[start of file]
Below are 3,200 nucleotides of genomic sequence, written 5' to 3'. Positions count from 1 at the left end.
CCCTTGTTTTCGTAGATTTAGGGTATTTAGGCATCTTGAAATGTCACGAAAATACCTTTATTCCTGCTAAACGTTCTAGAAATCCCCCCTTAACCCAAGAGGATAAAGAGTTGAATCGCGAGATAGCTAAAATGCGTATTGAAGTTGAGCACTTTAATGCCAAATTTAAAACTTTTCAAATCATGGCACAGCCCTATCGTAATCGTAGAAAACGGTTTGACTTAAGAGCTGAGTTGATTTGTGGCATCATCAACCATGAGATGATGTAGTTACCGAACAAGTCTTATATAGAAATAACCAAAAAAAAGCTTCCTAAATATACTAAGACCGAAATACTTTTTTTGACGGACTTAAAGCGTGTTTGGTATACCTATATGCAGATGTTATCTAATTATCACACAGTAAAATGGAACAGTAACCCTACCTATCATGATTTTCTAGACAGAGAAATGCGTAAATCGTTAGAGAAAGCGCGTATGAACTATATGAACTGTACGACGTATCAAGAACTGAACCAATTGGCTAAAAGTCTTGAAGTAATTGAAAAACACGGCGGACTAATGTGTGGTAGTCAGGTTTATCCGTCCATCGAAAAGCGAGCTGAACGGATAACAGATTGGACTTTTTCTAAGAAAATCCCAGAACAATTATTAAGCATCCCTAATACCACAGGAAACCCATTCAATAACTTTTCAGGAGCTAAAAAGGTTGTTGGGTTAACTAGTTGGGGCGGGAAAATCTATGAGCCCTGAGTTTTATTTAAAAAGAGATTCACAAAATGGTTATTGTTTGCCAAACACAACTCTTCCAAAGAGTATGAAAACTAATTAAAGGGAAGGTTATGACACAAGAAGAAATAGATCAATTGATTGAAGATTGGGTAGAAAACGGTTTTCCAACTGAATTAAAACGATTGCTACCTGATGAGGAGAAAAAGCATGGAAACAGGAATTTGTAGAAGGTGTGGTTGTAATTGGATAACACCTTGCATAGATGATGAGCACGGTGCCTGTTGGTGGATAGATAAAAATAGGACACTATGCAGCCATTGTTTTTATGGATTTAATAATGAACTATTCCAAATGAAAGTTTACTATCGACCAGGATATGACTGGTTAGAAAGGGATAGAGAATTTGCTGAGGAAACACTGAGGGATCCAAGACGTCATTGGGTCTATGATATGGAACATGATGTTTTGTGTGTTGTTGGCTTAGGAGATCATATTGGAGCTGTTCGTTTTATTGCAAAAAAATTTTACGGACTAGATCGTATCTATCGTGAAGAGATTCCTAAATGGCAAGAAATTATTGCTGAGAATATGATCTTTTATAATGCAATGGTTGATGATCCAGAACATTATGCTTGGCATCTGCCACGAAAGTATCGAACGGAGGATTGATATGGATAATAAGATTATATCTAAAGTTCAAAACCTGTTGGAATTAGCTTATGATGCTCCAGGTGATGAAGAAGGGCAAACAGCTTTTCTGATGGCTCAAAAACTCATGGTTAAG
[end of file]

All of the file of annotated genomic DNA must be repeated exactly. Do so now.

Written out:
Below are 3,200 nucleotides of genomic sequence, written 5' to 3'. Positions count from 1 at the left end.
CCCTTGTTTTCGTAGATTTAGGGTATTTAGGCATCTTGAAATGTCACGAAAATACCTTTATTCCTGCTAAACGTTCTAGAAATCCCCCCTTAACCCAAGAGGATAAAGAGTTGAATCGCGAGATAGCTAAAATGCGTATTGAAGTTGAGCACTTTAATGCCAAATTTAAAACTTTTCAAATCATGGCACAGCCCTATCGTAATCGTAGAAAACGGTTTGACTTAAGAGCTGAGTTGATTTGTGGCATCATCAACCATGAGATGATGTAGTTACCGAACAAGTCTTATATAGAAATAACCAAAAAAAAGCTTCCTAAATATACTAAGACCGAAATACTTTTTTTGACGGACTTAAAGCGTGTTTGGTATACCTATATGCAGATGTTATCTAATTATCACACAGTAAAATGGAACAGTAACCCTACCTATCATGATTTTCTAGACAGAGAAATGCGTAAATCGTTAGAGAAAGCGCGTATGAACTATATGAACTGTACGACGTATCAAGAACTGAACCAATTGGCTAAAAGTCTTGAAGTAATTGAAAAACACGGCGGACTAATGTGTGGTAGTCAGGTTTATCCGTCCATCGAAAAGCGAGCTGAACGGATAACAGATTGGACTTTTTCTAAGAAAATCCCAGAACAATTATTAAGCATCCCTAATACCACAGGAAACCCATTCAATAACTTTTCAGGAGCTAAAAAGGTTGTTGGGTTAACTAGTTGGGGCGGGAAAATCTATGAGCCCTGAGTTTTATTTAAAAAGAGATTCACAAAATGGTTATTGTTTGCCAAACACAACTCTTCCAAAGAGTATGAAAACTAATTAAAGGGAAGGTTATGACACAAGAAGAAATAGATCAATTGATTGAAGATTGGGTAGAAAACGGTTTTCCAACTGAATTAAAACGATTGCTACCTGATGAGGAGAAAAAGCATGGAAACAGGAATTTGTAGAAGGTGTGGTTGTAATTGGATAACACCTTGCATAGATGATGAGCACGGTGCCTGTTGGTGGATAGATAAAAATAGGACACTATGCAGCCATTGTTTTTATGGATTTAATAATGAACTATTCCAAATGAAAGTTTACTATCGACCAGGATATGACTGGTTAGAAAGGGATAGAGAATTTGCTGAGGAAACACTGAGGGATCCAAGACGTCATTGGGTCTATGATATGGAACATGATGTTTTGTGTGTTGTTGGCTTAGGAGATCATATTGGAGCTGTTCGTTTTATTGCAAAAAAATTTTACGGACTAGATCGTATCTATCGTGAAGAGATTCCTAAATGGCAAGAAATTATTGCTGAGAATATGATCTTTTATAATGCAATGGTTGATGATCCAGAACATTATGCTTGGCATCTGCCACGAAAGTATCGAACGGAGGATTGATATGGATAATAAGATTATATCTAAAGTTCAAAACCTGTTGGAATTAGCTTATGATGCTCCAGGTGATGAAGAAGGGCAAACAGCTTTTCTGATGGCTCAAAAACTCATGGTTAAG